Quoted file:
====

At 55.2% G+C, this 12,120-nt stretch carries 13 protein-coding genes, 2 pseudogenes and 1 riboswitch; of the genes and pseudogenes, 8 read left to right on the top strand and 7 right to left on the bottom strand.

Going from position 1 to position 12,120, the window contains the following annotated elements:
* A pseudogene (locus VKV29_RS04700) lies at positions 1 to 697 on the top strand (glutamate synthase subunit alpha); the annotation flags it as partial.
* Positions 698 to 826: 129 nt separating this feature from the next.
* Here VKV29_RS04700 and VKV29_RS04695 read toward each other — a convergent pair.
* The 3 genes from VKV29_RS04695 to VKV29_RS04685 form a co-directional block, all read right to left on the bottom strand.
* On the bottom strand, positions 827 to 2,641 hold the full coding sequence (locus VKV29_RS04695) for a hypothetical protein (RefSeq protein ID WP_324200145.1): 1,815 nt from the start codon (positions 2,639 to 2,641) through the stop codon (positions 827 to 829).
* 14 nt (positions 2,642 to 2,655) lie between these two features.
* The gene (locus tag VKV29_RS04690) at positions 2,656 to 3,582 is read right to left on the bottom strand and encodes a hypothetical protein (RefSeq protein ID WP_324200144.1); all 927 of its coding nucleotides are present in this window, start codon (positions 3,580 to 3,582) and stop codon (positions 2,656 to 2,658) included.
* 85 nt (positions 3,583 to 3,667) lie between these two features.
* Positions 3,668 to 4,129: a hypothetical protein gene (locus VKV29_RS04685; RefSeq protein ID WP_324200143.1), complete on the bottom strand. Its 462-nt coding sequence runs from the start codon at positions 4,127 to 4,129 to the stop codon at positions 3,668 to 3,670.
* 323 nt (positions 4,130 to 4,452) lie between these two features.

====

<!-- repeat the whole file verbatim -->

At 55.2% G+C, this 12,120-nt stretch carries 13 protein-coding genes, 2 pseudogenes and 1 riboswitch; of the genes and pseudogenes, 8 read left to right on the top strand and 7 right to left on the bottom strand.

Going from position 1 to position 12,120, the window contains the following annotated elements:
* A pseudogene (locus VKV29_RS04700) lies at positions 1 to 697 on the top strand (glutamate synthase subunit alpha); the annotation flags it as partial.
* Positions 698 to 826: 129 nt separating this feature from the next.
* Here VKV29_RS04700 and VKV29_RS04695 read toward each other — a convergent pair.
* The 3 genes from VKV29_RS04695 to VKV29_RS04685 form a co-directional block, all read right to left on the bottom strand.
* On the bottom strand, positions 827 to 2,641 hold the full coding sequence (locus VKV29_RS04695) for a hypothetical protein (RefSeq protein ID WP_324200145.1): 1,815 nt from the start codon (positions 2,639 to 2,641) through the stop codon (positions 827 to 829).
* 14 nt (positions 2,642 to 2,655) lie between these two features.
* The gene (locus tag VKV29_RS04690) at positions 2,656 to 3,582 is read right to left on the bottom strand and encodes a hypothetical protein (RefSeq protein ID WP_324200144.1); all 927 of its coding nucleotides are present in this window, start codon (positions 3,580 to 3,582) and stop codon (positions 2,656 to 2,658) included.
* 85 nt (positions 3,583 to 3,667) lie between these two features.
* Positions 3,668 to 4,129: a hypothetical protein gene (locus VKV29_RS04685; RefSeq protein ID WP_324200143.1), complete on the bottom strand. Its 462-nt coding sequence runs from the start codon at positions 4,127 to 4,129 to the stop codon at positions 3,668 to 3,670.
* 323 nt (positions 4,130 to 4,452) lie between these two features.